It was big news that DG Comp officials, supported by their domestic counterparts, raided a number of sports broadcasters, including Fox in the UK, in relation to an investigation into a suspected cartel in relation to ‘media rights and related rights pertaining to various sports events’. As the investigation is ongoing there is relatively limited public information about the broadcasters who are targets of the investigation or the particular sports rights which are involved – of course there may be no cartel involved and the Commission may find nothing awry. However, as a great many dawn raids are triggered by a leniency application there may well be something afoot.
It is clearly too early to discuss the actuality, but it may be interesting to raise a, potentially heretical, question about one potential type of cartel in relation to sports media rights and ask some interesting questions.
The CAT judgment in Balmoral Tanks  CAT 23 is the latest in the Galvanized Steel Tanks Cartel – the UK cartel case that just keeps giving. It brought us the first UK based guilty plea under the original UK cartel offence, and then the first proper cartel offence trial which resulted in acquittals. This is the appeal against the CMAs ‘Information Exchange’ Decision that Balmoral had been party to an Art 101 TFEU concerted practice during a single meeting in July 2012. The appeal gives us a fascinating insight into the interaction between the criminal and civil investigations in this case, and the nature of unlawful information exchanges. Read More…
The news broke yesterday that the first fully contest trial in relation to the ‘old’ UK cartel offence results in both defendants being acquitted after the jury deliberated for “only a couple of hours”. As the ‘old’ cartel offence is no longer with us, being substantially amended in ERRA 2013, the wider impact of the acquittal might be perceived as being limited, but there are still lessons to be learned from what we know about the acquittal.
(By Scott Summers)
Since the latter part of 2014, the Conservative party has promised that if it won at the 2015 General Election, it would repeal the Human Rights Act 1998 (HRA) and enact a new British Bill of Rights (BBR). Now that the Conservatives have won the General Election by achieving a majority in the House of Commons, this plan could come to fruition. Whilst many have discussed the potential legal implications of repealing the HRA, there is one area of contention that has been completely overlooked; namely, the impact that repealing the HRA will have on competition law proceedings. This blog post seeks to address this issue by considering the implications that repealing the HRA may have on s.188 of the Enterprise Act 2002, (hereafter, the ‘UK criminal cartel offence’).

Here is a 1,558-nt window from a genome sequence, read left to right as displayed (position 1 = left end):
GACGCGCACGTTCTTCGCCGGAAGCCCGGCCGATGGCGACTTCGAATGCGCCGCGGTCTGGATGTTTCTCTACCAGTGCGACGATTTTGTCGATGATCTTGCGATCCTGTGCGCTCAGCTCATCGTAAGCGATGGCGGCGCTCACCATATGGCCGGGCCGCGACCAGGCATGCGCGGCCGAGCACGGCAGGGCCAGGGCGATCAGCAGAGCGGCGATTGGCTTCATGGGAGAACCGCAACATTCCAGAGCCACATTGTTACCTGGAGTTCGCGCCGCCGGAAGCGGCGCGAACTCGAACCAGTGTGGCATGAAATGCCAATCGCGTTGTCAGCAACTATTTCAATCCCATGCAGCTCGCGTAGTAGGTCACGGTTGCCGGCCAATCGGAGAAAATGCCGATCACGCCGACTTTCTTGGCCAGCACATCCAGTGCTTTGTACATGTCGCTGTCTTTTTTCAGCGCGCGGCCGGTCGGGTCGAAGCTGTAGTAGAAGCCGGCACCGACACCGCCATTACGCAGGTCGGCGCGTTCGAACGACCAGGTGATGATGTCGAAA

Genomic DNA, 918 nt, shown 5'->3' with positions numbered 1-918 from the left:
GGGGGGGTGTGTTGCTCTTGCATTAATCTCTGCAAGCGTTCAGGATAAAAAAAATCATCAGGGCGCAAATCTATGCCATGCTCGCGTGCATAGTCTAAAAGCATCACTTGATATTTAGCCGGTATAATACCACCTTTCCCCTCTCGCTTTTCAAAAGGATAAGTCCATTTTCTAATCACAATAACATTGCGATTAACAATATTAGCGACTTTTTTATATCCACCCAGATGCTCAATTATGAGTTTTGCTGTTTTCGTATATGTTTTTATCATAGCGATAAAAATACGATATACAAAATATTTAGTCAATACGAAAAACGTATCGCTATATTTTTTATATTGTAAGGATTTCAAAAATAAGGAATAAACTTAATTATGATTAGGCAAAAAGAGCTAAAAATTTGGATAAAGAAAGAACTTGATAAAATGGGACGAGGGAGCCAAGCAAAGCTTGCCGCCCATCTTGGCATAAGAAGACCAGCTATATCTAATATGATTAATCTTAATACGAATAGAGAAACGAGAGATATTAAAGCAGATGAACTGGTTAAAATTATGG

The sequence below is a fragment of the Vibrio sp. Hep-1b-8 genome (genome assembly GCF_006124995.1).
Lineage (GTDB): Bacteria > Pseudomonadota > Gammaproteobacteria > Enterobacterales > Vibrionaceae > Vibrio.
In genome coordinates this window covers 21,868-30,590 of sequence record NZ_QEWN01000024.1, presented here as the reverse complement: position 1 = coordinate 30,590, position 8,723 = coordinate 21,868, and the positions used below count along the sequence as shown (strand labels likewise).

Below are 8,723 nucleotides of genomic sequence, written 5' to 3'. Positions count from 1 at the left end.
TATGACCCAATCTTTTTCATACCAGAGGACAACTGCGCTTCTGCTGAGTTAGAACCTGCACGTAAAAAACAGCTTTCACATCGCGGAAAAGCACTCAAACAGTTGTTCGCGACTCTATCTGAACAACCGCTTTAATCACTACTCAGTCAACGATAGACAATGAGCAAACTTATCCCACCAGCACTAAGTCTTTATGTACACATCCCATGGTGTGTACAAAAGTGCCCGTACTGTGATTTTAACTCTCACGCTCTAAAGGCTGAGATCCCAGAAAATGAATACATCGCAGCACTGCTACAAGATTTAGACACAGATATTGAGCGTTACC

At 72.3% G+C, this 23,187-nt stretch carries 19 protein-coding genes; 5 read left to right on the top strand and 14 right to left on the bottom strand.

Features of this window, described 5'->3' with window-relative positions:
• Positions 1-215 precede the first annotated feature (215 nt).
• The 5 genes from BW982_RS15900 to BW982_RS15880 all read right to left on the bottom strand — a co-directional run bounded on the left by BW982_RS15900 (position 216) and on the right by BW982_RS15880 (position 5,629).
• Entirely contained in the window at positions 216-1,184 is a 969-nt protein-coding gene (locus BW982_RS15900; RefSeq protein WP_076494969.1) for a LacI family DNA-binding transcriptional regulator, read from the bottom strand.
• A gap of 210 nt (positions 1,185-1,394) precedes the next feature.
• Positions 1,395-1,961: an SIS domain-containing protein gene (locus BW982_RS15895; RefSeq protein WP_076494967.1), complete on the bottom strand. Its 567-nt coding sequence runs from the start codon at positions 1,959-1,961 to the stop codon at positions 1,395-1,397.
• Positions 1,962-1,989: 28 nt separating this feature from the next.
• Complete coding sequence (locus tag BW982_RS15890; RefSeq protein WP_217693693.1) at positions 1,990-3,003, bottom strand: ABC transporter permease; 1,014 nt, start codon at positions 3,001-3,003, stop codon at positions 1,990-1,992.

By Bev Williamson
Premiership Rugby Limited (the PRL) is the company that commercialises premiership rugby union in England. Its CEO, Mark McCafferty, has publicly rejected claims that Premiership operates as a cartel. He relies on the fact that English rugby union utilises a system of promotion and relegation for determining which teams compete amongst the professional elite. That being the case, the PRL, which is made up of representatives of each of the Premiership teams, together with the sport’s governing body, the Rugby Football Union (the RFU), may have found ways to create a cartel by stealth.
There is currently an ongoing dispute between academic staff and employers in the UK pre-92 Universities regarding the running of the USS pension scheme. I don’t want to get into the debate surrounding the reasons for the dispute, but an interesting competition law question has arisen regarding several UK Universities’ near identical responses to the fact the trade union that represents academic staff, the UCU, have announced a collective marking boycott as part of industrial action protesting at proposed changes to the pension scheme.
Two recent judgments handed down by the CJEU show how difficult it can be for a Member State to involve itself in fixing minimum prices for products. Given the ongoing challenge to minimum alcohol pricing in Scotland it is interesting that in both these cases the Court ruled against the fixing of prices, but for very different reasons. Neither case is directly analogous to the Scots alcohol MUP referred to the Court in Case C-333/14, but there are perhaps lessons that can be learnt.
The mainstream UK news media has today been gleefully reporting the large fines imposed by the Bundeskartellamt in the German Sausage cartel. What struck me as interesting is why that cartel, above so many others has broken out of the financial press and made the headlines?
Prof Cosmo Graham, from the University of Leicester, just posed me that very interesting question.
The #OpCotton ruling yesterday stayed a large City fraud prosecution because the defendants could not find Counsel willing to represent them at the reduced VHCC (Very High Cost Cases) rates now offered in Legal Aid cases. Many, see for instance David Allen Green in the FT and Alan Wagner in the New Statesman, have pointed out this may mean that VHCC cases are effectively unprosecutable in the UK. I don’t know if a Cartel Offence prosecution would normally fall into this VHCC class.
I’m reading Daniel Sokol’s ‘Policing the Firm’ (2013) 89 Notre Dame LR 785, and I’m finding his discussion of the role of ‘stigma’ in cartel enforcement interesting.
It’s led me to think about compliance programmes. If firms want to be given credit for having an ‘effective’ compliance programme could the CMA/DG Comp insist that within that programme there are real sanctions in discipline, demotion, or dismissal for all officers or employees who were engaged in cartel activity?
Would that make a scheme a more effective part of creating the right corporate compliance culture?